9781469648446-146964844X-The Peculiar Institution and the Making of Modern Psychiatry, 1840–1880

The Peculiar Institution and the Making of Modern Psychiatry, 1840–1880

ISBN-13: 9781469648446
ISBN-10: 146964844X
Edition: Illustrated
Author: Gonaver, Wendy
Publication date: 2019
Publisher: University of North Carolina Press
Format: Paperback 268 pages
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Book details

ISBN-13: 9781469648446
ISBN-10: 146964844X
Edition: Illustrated
Author: Gonaver, Wendy
Publication date: 2019
Publisher: University of North Carolina Press
Format: Paperback 268 pages

Summary

Acknowledged authors Gonaver, Wendy wrote The Peculiar Institution and the Making of Modern Psychiatry, 1840–1880 comprising 268 pages back in 2019. Textbook and eTextbook are published under ISBN 146964844X and 9781469648446. Since then The Peculiar Institution and the Making of Modern Psychiatry, 1840–1880 textbook was available to sell back to BooksRun online for the top buyback price of $ 8.01 or rent at the marketplace.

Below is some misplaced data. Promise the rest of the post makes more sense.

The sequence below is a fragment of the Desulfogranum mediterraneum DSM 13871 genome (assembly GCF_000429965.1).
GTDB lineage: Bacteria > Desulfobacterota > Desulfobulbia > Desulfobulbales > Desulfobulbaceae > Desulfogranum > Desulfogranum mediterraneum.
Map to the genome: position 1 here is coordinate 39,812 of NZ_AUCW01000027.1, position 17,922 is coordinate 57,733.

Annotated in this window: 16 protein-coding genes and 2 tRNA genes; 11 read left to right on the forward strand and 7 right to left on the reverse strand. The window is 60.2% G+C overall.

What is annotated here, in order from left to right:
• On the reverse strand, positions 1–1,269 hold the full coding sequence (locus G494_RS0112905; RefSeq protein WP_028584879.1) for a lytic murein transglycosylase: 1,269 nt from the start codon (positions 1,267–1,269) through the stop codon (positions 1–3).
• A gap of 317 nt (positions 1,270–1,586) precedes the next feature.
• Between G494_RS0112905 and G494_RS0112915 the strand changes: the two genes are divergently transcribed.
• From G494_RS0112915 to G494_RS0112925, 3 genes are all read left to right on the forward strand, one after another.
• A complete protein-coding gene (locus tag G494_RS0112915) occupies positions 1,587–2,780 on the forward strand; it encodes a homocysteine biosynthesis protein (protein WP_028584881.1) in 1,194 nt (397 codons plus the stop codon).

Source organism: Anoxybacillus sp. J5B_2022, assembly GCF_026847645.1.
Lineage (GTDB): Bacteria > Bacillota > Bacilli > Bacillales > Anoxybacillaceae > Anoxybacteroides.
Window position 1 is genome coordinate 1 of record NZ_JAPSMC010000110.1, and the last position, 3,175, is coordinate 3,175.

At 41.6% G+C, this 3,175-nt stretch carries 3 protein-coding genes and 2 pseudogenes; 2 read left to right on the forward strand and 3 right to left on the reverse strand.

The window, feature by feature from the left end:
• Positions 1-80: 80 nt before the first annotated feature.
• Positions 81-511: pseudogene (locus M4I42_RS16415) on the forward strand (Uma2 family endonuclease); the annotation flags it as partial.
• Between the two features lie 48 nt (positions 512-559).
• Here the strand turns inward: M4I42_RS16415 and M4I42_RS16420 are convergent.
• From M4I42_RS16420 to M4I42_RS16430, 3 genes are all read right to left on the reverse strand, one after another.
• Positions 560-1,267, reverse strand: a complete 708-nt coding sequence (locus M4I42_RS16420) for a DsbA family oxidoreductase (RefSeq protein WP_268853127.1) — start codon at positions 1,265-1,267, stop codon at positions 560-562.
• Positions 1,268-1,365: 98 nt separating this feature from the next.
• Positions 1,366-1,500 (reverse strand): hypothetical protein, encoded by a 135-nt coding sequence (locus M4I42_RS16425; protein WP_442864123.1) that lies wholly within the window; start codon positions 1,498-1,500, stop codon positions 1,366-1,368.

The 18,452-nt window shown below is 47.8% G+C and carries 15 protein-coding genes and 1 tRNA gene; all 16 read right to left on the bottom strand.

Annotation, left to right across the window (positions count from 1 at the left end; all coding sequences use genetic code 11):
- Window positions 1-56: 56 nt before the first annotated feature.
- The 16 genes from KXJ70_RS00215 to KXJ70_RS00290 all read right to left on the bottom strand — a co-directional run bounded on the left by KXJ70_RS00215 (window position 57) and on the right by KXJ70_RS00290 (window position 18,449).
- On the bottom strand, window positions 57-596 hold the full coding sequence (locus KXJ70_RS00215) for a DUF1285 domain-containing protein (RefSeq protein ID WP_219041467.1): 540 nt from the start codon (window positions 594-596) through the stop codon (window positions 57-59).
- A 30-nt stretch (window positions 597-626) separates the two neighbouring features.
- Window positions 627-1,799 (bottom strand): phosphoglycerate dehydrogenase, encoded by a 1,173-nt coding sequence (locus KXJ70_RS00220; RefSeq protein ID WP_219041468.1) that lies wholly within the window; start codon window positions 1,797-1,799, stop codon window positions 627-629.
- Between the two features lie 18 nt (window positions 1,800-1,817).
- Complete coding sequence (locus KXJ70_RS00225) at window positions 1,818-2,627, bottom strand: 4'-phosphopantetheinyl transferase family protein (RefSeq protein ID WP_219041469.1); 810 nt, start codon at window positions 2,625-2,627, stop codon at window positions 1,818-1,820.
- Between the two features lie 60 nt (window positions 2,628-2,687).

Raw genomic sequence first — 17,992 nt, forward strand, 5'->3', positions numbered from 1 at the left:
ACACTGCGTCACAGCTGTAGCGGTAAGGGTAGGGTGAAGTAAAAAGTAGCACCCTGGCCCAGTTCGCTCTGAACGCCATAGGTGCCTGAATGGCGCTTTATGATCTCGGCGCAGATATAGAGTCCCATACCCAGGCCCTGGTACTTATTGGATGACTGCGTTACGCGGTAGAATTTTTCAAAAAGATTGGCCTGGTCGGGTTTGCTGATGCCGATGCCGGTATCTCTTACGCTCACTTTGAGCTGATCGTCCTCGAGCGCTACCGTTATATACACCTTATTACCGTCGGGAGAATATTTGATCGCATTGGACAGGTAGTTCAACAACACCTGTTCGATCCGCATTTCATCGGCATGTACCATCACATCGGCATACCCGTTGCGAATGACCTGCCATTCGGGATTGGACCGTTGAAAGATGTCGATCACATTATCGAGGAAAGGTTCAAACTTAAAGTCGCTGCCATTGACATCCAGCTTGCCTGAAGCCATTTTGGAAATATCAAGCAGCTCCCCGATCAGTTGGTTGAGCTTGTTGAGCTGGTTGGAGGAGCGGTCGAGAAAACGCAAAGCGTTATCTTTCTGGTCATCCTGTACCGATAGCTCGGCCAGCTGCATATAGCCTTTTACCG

Description

Though the origins of asylums can be traced to Europe, the systematic segregation of the mentally ill into specialized institutions occurred in the United States only after 1800, just as the struggle to end slavery took hold. In this book, Wendy Gonaver examines the relationship between these two historical developments, showing how slavery and ideas about race shaped early mental health treatment in the United States, especially in the South. She reveals these connections through the histories of two asylums in Virginia: the Eastern Lunatic Asylum in Williamsburg, the first in the nation; and the Central Lunatic Asylum in Petersburg, the first created specifically for African Americans. Eastern Lunatic Asylum was the only institution to accept both slaves and free blacks as patients and to employ slaves as attendants.

Drawing from these institutions' untapped archives, Gonaver reveals how slavery influenced ideas about patient liberty, about the proper relationship between caregiver and patient, about what constituted healthy religious belief and unhealthy fanaticism, and about gender. This early form of psychiatric care acted as a precursor to public health policy for generations, and Gonaver's book fills an important gap in the historiography of mental health and race in the nineteenth century.

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